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Drexel prof under fire for tweets about Las Vegas shooting

Drexel University professor George Ciccariello-Maher posted on Twitter that "Trumpism" and "white victimization" are behind the deadly mass shooting in Las Vegas over the weekend.

Drexel professor George Ciccariello-Maher said on Twitter that “Trumpism” and “white victimization” were behind the mass murder in Las Vegas over the weekend.
Drexel professor George Ciccariello-Maher said on Twitter that “Trumpism” and “white victimization” were behind the mass murder in Las Vegas over the weekend.Read morePeter Bolton

A Drexel University professor who has come under fire multiple times for controversial tweets is again in hot water over social-media posts.

Law enforcement officials are still trying to determine the motive behind gunman Stephen Paddock's mass shooting in Las Vegas over the weekend. But on Twitter, politics and global studies professor George Ciccariello-Maher placed the blame on "Trumpism" and "white victimization."

Hours after the shooting, which has claimed 59 lives and left more than 500 injured, Ciccariello-Maher kicked off a Twitter thread with a three-word message: "A White Man."

In a series of tweets, Ciccariello-Maher claimed "the narrative of white victimization" and "Trumpism" were behind the shooting. "White people and men are told that they are entitled to everything," the professor wrote. "This is what happens when they don't get what they want."

Ciccariello-Maher didn't just go after conservatives; he also attacked liberals for their push for stricter gun laws in the wake of the tragedy.

"To believe that someone who would shoot down 50 people wouldn't circumvent any gun law you pass is the height of delusion," Ciccariello-Maher wrote, claiming that both the gun lobby and the anti-gun lobby are "racist as [expletive]."

Ciccariello-Maher did not immediately respond to a request for comment. On Twitter, he said he had received death threats over his recent comments. He later posted a series of tweets bashing the media for its coverage of the controversy.

Ciccariello-Maher's social-media comments "are his own opinion and do not represent the University's views," Drexel said in a statement. "Drexel is deeply saddened by the tragic shooting in Las Vegas. The thoughts and prayers of the Drexel community are with the families of those affected by this senseless act of violence."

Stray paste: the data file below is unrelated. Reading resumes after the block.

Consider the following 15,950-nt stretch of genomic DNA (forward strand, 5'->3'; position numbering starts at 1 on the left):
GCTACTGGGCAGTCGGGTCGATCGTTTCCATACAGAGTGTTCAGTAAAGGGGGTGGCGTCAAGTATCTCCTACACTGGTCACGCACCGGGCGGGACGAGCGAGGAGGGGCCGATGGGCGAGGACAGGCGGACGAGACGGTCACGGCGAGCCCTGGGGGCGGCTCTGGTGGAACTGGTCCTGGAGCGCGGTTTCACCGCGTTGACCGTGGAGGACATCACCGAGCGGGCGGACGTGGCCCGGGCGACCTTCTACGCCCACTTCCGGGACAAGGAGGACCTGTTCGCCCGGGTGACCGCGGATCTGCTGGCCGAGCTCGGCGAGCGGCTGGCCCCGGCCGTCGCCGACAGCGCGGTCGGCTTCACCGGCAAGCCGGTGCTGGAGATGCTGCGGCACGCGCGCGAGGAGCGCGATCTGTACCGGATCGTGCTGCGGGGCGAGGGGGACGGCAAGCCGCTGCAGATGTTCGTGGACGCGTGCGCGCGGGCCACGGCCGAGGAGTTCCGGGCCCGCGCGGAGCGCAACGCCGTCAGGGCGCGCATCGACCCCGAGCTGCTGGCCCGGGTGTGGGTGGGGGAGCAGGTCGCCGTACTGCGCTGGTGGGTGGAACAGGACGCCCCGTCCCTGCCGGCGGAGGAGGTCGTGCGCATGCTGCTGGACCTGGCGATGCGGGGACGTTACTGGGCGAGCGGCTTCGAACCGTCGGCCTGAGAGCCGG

Ciccariello-Maher has a history of making controversial statements on Twitter, sometimes along racial lines. Last Christmas, in response to the outrage over a State Farm Insurance ad that showed a black man proposing to a white woman, he created a firestorm of his own with an eight-word tweet on Christmas Eve he said he intended as satire: "All I want for Christmas is white genocide."

Then, in March, Ciccariello-Maher temporarily turned his Twitter account private due to the criticism he received after a tweet about an airline passenger giving up his seat for a uniformed soldier went viral.

In a statement following that tweet, Ciccariello-Maher said his views were "misrepresented" by right-wing media outlets.

"I respect anyone who makes difficult and dangerous decisions out of economic necessity — whether they are public school teachers, construction workers, economic migrants, or young soldiers," the professor said at the time. "What I don't respect is a brutal invasion and occupation of Iraq that has not made our world any safer — a war that has taken advantage of economically disadvantaged Americans, a war that has given the world ISIS, and a war that has wrought carnage like that seen in Mosul and elsewhere."

Ciccariello-Maher hasn't been punished by Drexel because his tweets are done on his own time and protected as "extramural speech" under the American Association of University Professors' academic-freedom policy.

"Satirical speech about matters of public concern by professors should not be sanctionable," Gregory F. Scholtz, associate secretary and director of the association's department of academic freedom, tenure and governance, told my colleague Susan Snyder in January.